The showing of the one-hour film, appropriately entitled A Tribute to John Cage, is just one in a series of events being held in D.C. to commemorate what would have been Cage's 100th birthday. The event also served as a preview of the museum's extensive exhibition on Paik, which is scheduled to open this December.
Both Cage and Paik were artistic visionaries, creating works that still push the boundaries of music and art today. To place the documentary in perspective, John Hanhardt, senior curator of the musuem for video arts, talked at length about the friendship of Cage and Paik, their respective places in the art world, and Paik's moving image essay about his friend's life and work.
The two first met in Germany in 1958 and formed a bond, which given the nature of their creative philosophies and endeavors, wasn't surprising. Both created challenging music and art, often as much (or, in many cases, more) about performance than composition.
"There was always something about Nam June's performing that was totally unpredictable," Handardt said. "During one of Paik's musical performance, he jumped from the stage, went into the audience and began cutting John Cage's shirt and tie, then smothered him in shampoo. He was making his own performance a playful hommage to the master John Cage"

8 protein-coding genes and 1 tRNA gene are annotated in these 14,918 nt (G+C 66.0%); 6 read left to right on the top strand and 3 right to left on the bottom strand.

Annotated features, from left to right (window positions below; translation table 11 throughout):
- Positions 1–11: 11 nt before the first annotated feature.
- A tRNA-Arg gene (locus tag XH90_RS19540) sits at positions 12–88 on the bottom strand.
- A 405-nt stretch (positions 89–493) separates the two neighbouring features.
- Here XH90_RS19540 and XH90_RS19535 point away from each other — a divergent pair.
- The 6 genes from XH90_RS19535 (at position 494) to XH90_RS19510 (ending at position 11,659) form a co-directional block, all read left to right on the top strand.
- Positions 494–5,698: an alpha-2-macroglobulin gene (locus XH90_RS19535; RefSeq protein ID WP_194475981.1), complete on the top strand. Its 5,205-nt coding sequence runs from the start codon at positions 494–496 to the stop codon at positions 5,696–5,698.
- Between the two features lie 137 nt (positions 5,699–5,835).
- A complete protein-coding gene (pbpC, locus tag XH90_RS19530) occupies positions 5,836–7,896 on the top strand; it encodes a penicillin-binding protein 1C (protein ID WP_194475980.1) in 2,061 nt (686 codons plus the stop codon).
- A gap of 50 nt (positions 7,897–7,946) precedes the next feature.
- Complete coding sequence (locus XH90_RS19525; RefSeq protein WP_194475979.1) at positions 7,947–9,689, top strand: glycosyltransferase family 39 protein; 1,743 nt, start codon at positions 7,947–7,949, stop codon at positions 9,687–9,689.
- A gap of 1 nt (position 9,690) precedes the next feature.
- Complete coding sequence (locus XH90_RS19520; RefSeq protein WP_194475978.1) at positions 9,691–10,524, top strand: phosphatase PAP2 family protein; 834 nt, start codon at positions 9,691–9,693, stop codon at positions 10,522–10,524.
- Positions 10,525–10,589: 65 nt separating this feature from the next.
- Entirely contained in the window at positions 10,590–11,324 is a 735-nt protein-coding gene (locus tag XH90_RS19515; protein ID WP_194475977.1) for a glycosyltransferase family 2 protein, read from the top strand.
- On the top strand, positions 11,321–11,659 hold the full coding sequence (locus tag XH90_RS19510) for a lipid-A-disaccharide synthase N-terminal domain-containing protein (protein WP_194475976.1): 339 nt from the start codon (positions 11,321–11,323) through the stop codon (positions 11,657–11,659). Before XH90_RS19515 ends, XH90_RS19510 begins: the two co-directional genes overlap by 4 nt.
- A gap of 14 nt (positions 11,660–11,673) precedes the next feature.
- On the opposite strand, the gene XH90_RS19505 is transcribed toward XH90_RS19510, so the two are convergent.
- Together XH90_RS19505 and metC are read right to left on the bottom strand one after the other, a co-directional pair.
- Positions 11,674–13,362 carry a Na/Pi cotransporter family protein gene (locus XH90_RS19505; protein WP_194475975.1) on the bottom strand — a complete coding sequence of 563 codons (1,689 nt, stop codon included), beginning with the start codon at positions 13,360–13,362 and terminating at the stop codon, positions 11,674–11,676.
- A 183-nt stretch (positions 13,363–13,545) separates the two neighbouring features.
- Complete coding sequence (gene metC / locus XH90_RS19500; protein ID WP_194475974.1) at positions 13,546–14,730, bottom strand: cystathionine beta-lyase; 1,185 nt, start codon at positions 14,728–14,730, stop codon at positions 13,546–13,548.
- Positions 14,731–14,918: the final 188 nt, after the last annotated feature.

Handhardt said both artists were intent on "opening our ears to listening and opening our eyes to watching."
Both explored the role of chance and randomness in art. For example, Cage would often use the Chinese I Ching to determine the best places to schedule performances which sometimes turned out to be busy street corners or vacant, trash-filled lots.
In addition, Paik and Cage created the technology to allow them to display their art. "And they were both looking for a way to humanize technology and to get to a democratization of performance," Handhardt said.
Finally, both were well aware of the power of silence in an increasingly cacophonous contemporary world. "What we require is silence and what silence requires is that I go on talking," Cage says in Paik's film.
Of course, words do little justice to the magic of Cage's music or Paik's video genius. So here are some links where you can witness that power for yourself.
- Paik captures Cage performing a portion of ":4:33."
- Paik uses a robot, an isightful stuteering critic, the 1969 Woodstock, and Cage himself.
- Cage performing on a Nam June Paik TV special.
- A look at Nam June Paik's Electronic Superhighway (on display at the Smithsonian